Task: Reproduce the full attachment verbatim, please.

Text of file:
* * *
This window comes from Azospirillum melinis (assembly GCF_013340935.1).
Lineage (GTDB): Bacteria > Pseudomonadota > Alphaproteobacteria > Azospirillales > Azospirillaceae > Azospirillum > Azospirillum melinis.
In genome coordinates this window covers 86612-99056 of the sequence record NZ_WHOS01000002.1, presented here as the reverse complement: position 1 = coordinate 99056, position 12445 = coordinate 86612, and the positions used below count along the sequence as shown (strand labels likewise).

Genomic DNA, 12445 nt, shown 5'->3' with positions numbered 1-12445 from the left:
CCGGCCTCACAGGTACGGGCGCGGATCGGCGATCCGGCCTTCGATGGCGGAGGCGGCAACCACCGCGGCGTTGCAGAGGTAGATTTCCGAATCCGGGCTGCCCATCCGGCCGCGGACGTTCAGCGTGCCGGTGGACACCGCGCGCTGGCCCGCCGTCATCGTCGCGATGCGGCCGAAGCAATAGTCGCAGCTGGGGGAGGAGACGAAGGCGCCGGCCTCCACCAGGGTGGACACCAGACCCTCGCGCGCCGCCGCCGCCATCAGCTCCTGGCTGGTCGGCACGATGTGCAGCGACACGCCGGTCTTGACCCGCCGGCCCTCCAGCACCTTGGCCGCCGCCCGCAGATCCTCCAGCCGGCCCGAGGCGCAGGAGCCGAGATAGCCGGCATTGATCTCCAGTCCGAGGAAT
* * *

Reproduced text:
This window comes from Azospirillum melinis (assembly GCF_013340935.1).
Lineage (GTDB): Bacteria > Pseudomonadota > Alphaproteobacteria > Azospirillales > Azospirillaceae > Azospirillum > Azospirillum melinis.
In genome coordinates this window covers 86612-99056 of the sequence record NZ_WHOS01000002.1, presented here as the reverse complement: position 1 = coordinate 99056, position 12445 = coordinate 86612, and the positions used below count along the sequence as shown (strand labels likewise).

Genomic DNA, 12445 nt, shown 5'->3' with positions numbered 1-12445 from the left:
CCGGCCTCACAGGTACGGGCGCGGATCGGCGATCCGGCCTTCGATGGCGGAGGCGGCAACCACCGCGGCGTTGCAGAGGTAGATTTCCGAATCCGGGCTGCCCATCCGGCCGCGGACGTTCAGCGTGCCGGTGGACACCGCGCGCTGGCCCGCCGTCATCGTCGCGATGCGGCCGAAGCAATAGTCGCAGCTGGGGGAGGAGACGAAGGCGCCGGCCTCCACCAGGGTGGACACCAGACCCTCGCGCGCCGCCGCCGCCATCAGCTCCTGGCTGGTCGGCACGATGTGCAGCGACACGCCGGTCTTGACCCGCCGGCCCTCCAGCACCTTGGCCGCCGCCCGCAGATCCTCCAGCCGGCCCGAGGCGCAGGAGCCGAGATAGCCGGCATTGATCTCCAGTCCGAGGAAT